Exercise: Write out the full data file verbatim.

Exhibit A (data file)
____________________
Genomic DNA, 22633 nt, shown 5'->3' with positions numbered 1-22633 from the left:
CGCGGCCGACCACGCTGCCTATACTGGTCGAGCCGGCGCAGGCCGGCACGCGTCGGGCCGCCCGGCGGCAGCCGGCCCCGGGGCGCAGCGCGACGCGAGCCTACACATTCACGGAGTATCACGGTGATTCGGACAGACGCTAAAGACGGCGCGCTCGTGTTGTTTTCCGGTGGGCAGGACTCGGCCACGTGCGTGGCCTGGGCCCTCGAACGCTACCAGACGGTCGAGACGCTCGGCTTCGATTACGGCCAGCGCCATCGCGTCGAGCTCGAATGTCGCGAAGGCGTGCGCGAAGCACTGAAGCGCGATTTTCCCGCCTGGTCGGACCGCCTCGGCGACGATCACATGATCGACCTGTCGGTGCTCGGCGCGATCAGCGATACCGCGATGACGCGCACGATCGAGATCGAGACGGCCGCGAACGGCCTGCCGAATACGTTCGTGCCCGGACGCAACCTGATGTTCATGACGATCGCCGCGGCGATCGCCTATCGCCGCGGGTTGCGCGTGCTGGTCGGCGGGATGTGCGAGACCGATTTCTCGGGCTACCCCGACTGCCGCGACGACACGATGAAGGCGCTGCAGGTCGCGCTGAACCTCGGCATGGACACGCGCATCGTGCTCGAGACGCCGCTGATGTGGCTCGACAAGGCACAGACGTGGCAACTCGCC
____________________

Genomic DNA, 22633 nt, shown 5'->3' with positions numbered 1-22633 from the left:
CGCGGCCGACCACGCTGCCTATACTGGTCGAGCCGGCGCAGGCCGGCACGCGTCGGGCCGCCCGGCGGCAGCCGGCCCCGGGGCGCAGCGCGACGCGAGCCTACACATTCACGGAGTATCACGGTGATTCGGACAGACGCTAAAGACGGCGCGCTCGTGTTGTTTTCCGGTGGGCAGGACTCGGCCACGTGCGTGGCCTGGGCCCTCGAACGCTACCAGACGGTCGAGACGCTCGGCTTCGATTACGGCCAGCGCCATCGCGTCGAGCTCGAATGTCGCGAAGGCGTGCGCGAAGCACTGAAGCGCGATTTTCCCGCCTGGTCGGACCGCCTCGGCGACGATCACATGATCGACCTGTCGGTGCTCGGCGCGATCAGCGATACCGCGATGACGCGCACGATCGAGATCGAGACGGCCGCGAACGGCCTGCCGAATACGTTCGTGCCCGGACGCAACCTGATGTTCATGACGATCGCCGCGGCGATCGCCTATCGCCGCGGGTTGCGCGTGCTGGTCGGCGGGATGTGCGAGACCGATTTCTCGGGCTACCCCGACTGCCGCGACGACACGATGAAGGCGCTGCAGGTCGCGCTGAACCTCGGCATGGACACGCGCATCGTGCTCGAGACGCCGCTGATGTGGCTCGACAAGGCACAGACGTGGCAACTCGCC